The panic buying seen in the past few weeks as people rush to stock up on essentials during the coronavirus outbreak caught Hong Kong by surprise. First it was face masks – understandable given the nature of the virus – but then it was rice and toilet paper. We’ve seen people queuing overnight for goods, there was…
A frequent ‘cattle class’ traveller says its time to introduce women-only seating sections on planes to end the battle for the armrest once and for all
If you turn left when you get on a plane, stop reading now – you wouldn’t understand. For those who turn right, this is for you.
One of the most contentious strips of land outside the West Bank is the narrow space between two economy-class seats – the armrest. If the seat beside you is occupied, then the armrest is intended to be shared. It is, however, wide enough for only one elbow, which is where the problem arises – particularly if you are a woman.
Nine times out of 10 – based on my extensive experience flying “cattle class” – if a man is seated beside a woman he will claim the armrest. Not only that, but his elbow will protrude slightly into the woman’s seat space. Unless you are prepared to press your arm against the man’s – which will allow you to feel the rise and fall of his breath and is, I feel, too intimate a connection with a stranger – then you have lost two inches of your seat.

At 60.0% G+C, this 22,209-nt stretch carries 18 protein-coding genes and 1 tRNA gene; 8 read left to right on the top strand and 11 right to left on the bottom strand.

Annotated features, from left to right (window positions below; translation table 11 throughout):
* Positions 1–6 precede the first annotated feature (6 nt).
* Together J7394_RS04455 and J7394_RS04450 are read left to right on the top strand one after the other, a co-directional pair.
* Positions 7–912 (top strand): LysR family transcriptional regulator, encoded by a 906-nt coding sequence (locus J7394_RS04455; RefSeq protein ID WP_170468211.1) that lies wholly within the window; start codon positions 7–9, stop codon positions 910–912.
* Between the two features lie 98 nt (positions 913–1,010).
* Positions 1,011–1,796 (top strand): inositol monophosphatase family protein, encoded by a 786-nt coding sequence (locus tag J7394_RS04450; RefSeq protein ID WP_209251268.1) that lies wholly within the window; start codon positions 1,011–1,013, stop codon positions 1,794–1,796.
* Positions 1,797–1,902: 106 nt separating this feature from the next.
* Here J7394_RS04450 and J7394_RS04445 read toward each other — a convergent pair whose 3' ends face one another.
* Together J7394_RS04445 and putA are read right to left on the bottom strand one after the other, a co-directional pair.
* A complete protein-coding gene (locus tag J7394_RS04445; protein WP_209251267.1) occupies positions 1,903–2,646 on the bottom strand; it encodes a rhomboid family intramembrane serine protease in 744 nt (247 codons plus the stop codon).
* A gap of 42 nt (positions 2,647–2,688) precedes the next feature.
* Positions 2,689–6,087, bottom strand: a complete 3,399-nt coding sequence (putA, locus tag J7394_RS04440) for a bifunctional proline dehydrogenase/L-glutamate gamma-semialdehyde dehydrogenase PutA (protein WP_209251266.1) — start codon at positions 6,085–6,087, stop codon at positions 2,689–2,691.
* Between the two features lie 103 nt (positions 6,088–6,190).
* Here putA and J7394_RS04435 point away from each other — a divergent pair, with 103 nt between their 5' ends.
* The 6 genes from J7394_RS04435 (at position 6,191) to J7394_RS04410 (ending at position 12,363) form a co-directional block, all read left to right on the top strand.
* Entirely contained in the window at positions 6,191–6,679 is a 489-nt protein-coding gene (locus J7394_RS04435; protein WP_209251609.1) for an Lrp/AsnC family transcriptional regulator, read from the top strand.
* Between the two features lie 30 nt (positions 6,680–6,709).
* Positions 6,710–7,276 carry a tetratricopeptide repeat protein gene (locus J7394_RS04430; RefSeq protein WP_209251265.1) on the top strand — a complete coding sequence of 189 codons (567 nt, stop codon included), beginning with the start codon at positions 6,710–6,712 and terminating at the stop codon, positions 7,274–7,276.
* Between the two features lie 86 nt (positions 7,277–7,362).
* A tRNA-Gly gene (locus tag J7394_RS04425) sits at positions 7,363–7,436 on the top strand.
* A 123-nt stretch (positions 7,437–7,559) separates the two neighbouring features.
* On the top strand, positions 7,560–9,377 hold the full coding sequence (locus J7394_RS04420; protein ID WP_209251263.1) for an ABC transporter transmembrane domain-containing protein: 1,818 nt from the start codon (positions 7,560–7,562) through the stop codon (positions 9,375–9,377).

With the average seat width being 17.2 inches, this means you have effectively lost about 12 per cent. If you are unfortunate enough to be in the middle of a row and have a man on either side, you have lost nearly a quarter of your seat. And yet you are paying the same price as those space-invading men.
A male colleague claimed ignorance of this mid-air gender war – “Is it really a thing?” he asked – leading me to suspect that most men don’t even realise they are doing it. There’s an armrest, they claim it and think nothing more of the matter. It doesn’t occur to them that the woman doesn’t want to arm wrestle to reclaim her couple of inches of seat.
I dream of a future in which there are women-only seating sections on planes. Most women intuitively understand that the armrest is “neutral territory” and leave it as a slim buffer between them and their neighbour. I’d be prepared to campaign vocally for “pink rows”, but I suspect airlines wouldn’t be in favour because that would mean other rows full only of men – and that wouldn’t work. Men – and airlines – depend on encroachment onto women’s seats for comfortable travel.
I hope that in the wake of the #MeToo movement, people will come to realise that the airline armrest is a gender political issue. The first airline to establish “pink rows” will have my custom.
Original Link: SCMP